The parents of 7-year-old Sierra Jane Downing thought she had the flu when she felt sick days after camping in southwest Colorado.
It wasn’t until she had a seizure that her father knew something was seriously wrong and rushed her to a hospital in their town of Pagosa Springs. She had a 107-degree fever, and doctors were baffled by the cause.
“I didn’t know what was going on. I just reacted,” Sean Downing said. “I thought she died.”
The Downings eventually learned their daughter was ill with one of the last things they would’ve thought: bubonic plague, a disease that wiped out one-third of Europe in the 14th century but is now exceedingly rare — it hasn’t been confirmed in Colorado since 2006 — and treatable if caught early.
Federal health officials say they are aware of two other confirmed and one probable case of plague in the U.S. so far this year — an average year. The other confirmed cases were in New Mexico and Oregon, and the probable case also was in Oregon. None were fatal.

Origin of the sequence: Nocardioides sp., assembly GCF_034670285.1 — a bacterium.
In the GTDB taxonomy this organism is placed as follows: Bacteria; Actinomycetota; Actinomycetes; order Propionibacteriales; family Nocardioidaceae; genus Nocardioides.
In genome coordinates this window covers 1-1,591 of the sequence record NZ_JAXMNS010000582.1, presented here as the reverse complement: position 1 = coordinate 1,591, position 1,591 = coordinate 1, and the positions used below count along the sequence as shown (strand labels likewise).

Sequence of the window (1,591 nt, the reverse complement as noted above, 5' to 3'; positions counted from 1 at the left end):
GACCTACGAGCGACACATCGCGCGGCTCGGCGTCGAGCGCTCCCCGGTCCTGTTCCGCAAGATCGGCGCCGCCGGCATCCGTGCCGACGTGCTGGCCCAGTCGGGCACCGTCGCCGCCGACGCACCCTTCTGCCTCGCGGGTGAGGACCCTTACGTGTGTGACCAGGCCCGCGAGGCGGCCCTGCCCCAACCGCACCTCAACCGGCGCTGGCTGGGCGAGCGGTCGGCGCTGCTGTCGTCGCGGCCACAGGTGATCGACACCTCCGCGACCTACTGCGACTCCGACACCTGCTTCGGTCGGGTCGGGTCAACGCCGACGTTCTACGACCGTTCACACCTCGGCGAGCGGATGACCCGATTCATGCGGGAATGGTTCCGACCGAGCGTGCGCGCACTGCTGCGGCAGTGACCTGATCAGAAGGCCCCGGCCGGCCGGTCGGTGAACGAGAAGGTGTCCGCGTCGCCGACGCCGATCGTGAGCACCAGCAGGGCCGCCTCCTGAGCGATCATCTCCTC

Plague is generally transmitted to humans through the bites of infected fleas but also can be transmitted by direct contact with infected animals, including rodents, rabbits and pets.
Officials with the Centers for Disease Control and Prevention acknowledged that a series of frightening illnesses linked to insects and pests have been surfacing lately across the country, including mosquito-borne West Nile virus outbreaks in Texas and other states, deadly hantavirus cases linked to Yosemite National Park, and some scattered plague cases.